City of Pensacola

Pensacola Mayor Ashton Hayward recently dropped by the studio, for a chat with Dave Dunwoody to look ahead at the year in Pensacola governance.

DD: Mayor, before we look ahead to 2016, let’s look back at 2015. What do you consider to be some of the accomplishments in city government?

UWF

The City of Pensacola is partnering with a new non-profit to help recently discharged veterans transition to civilian life. "The partnership with Pensacola is one of we hope many in the area that we will have". Mark Harden is the Florida Region Director of Boots Up, a non-profit that was recently formed to help service members transition to civilian life. "The city of Pensacola has plenty of prior military that work for them. Many of those might want to be mentors for our transitioning military. Additionally (the city has) jobs.

Lindsay Myers

  The City of Pensacola has hired the first of possibly two assistant city administrators – selecting a high-profile figure from Escambia County government.

Keith Wilkins was among five finalists for the position. He’s worked for the county for the past 15 years, as the Director of the Community and Environment Department and most recently, Natural Resources Management. Pensacola Mayor Ashton Hayward says he’ll be a good fit.

Ferry service on Pensacola Bay is moving full speed ahead towards a launch date of March, 2017.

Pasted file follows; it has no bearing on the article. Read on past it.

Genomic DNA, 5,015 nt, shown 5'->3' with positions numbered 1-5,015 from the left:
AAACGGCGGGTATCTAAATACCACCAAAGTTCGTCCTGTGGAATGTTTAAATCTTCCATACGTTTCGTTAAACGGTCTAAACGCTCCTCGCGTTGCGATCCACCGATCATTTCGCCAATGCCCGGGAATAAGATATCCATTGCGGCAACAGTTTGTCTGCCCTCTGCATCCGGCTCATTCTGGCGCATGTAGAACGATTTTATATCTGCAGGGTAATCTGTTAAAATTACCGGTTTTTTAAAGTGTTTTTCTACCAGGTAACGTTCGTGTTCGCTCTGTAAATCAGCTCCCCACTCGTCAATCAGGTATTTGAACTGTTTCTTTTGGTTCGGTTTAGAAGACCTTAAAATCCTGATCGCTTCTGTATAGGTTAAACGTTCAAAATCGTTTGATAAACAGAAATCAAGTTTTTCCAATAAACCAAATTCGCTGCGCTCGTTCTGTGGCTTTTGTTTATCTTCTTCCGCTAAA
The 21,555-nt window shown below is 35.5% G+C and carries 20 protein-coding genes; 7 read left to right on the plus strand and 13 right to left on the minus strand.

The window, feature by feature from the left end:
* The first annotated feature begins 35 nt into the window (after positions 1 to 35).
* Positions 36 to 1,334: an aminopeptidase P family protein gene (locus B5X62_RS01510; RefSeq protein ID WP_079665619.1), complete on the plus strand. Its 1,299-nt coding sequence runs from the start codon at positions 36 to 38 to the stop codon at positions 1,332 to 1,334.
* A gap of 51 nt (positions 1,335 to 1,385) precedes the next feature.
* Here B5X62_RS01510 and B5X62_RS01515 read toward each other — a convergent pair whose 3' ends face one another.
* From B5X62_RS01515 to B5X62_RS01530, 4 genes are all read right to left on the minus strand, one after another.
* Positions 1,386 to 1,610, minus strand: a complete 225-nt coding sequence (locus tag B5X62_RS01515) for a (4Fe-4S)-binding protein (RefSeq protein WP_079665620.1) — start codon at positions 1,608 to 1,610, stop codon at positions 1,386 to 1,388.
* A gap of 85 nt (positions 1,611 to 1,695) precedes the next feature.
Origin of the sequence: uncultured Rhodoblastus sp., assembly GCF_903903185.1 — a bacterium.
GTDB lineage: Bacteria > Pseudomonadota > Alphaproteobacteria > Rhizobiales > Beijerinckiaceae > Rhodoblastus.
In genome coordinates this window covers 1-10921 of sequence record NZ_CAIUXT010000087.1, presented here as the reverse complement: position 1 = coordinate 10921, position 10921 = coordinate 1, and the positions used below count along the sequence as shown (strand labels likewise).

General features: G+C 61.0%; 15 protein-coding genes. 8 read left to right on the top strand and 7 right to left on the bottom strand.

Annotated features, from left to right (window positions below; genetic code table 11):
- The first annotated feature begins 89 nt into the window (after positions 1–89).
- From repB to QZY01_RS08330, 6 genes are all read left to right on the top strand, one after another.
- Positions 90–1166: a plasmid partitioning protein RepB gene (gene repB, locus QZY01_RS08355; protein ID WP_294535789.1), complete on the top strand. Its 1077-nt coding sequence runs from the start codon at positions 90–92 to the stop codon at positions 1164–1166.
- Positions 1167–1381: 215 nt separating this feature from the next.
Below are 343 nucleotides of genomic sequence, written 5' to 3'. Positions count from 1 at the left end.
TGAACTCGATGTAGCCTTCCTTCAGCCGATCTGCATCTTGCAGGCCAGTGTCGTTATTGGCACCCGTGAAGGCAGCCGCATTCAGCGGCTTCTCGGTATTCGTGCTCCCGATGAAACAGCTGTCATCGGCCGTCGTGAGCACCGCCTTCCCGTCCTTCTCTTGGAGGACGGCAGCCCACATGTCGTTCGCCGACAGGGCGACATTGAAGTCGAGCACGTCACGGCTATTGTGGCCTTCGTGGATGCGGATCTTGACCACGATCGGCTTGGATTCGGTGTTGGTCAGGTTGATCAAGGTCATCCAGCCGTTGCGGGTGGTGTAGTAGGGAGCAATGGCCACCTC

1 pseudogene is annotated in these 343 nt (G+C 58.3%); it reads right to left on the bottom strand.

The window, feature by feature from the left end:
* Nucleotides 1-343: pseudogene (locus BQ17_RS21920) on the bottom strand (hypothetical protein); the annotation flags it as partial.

The latest step forward is the National Park Service’s award of a contract to All-American Marine. The Washington state-based firm will design and build two aluminum double-decker Catamaran-style ferry boats, each with a capacity of 150-passengers.

Lindsay Myers

The short list of candidates for the assistant administrator for the City of Pensacola is out, and has gotten shorter. Final selections appear to be on the horizon.

City spokesman Vernon Stewart declined a request by WUWF for an interview with City Administrator Eric Olson, saying in an email Wednesday that the city was “close to making a decision on this.”

Reports have said that, instead of hiring both assistants, the city would hire one at the beginning. Mayor Ashton Hayward appears to be leaning that way, but adds that nothing is in concrete just yet.

  Pensacola wants just over two million dollars in RESTORE Act funding, to build a marina at Community Maritime Park.

Rebecca Ferguson, the city’s Economic Policy Coordinator, told the Community Maritime Parks Associates that the proposal is currently in draft form. The project title is “A Maritime Sports Tourism Development/Maritime Infrastructure Project.”

City of Pensacola

  Bids will soon begin flowing in, for construction of Florida’s first saltwater production hatchery at Bruce Beach in downtown Pensacola.

The idea for a hatchery in Pensacola first surfaced in 2011. The Florida Fish and Wildlife Conservation Commission had announced plans to build 14 of them around the state over the next 15 years, to help restock depleted fish populations in state waters.

“These things take a while to actually manifest themselves, but I want to assure folks that this project is 100% go,” said Gil McRae, Director of FWC’s Research Institute.

Lindsay Myers

There’s more shuffling at Pensacola City Hall, with the departure of a high-profile contract employee, and two job openings near the top.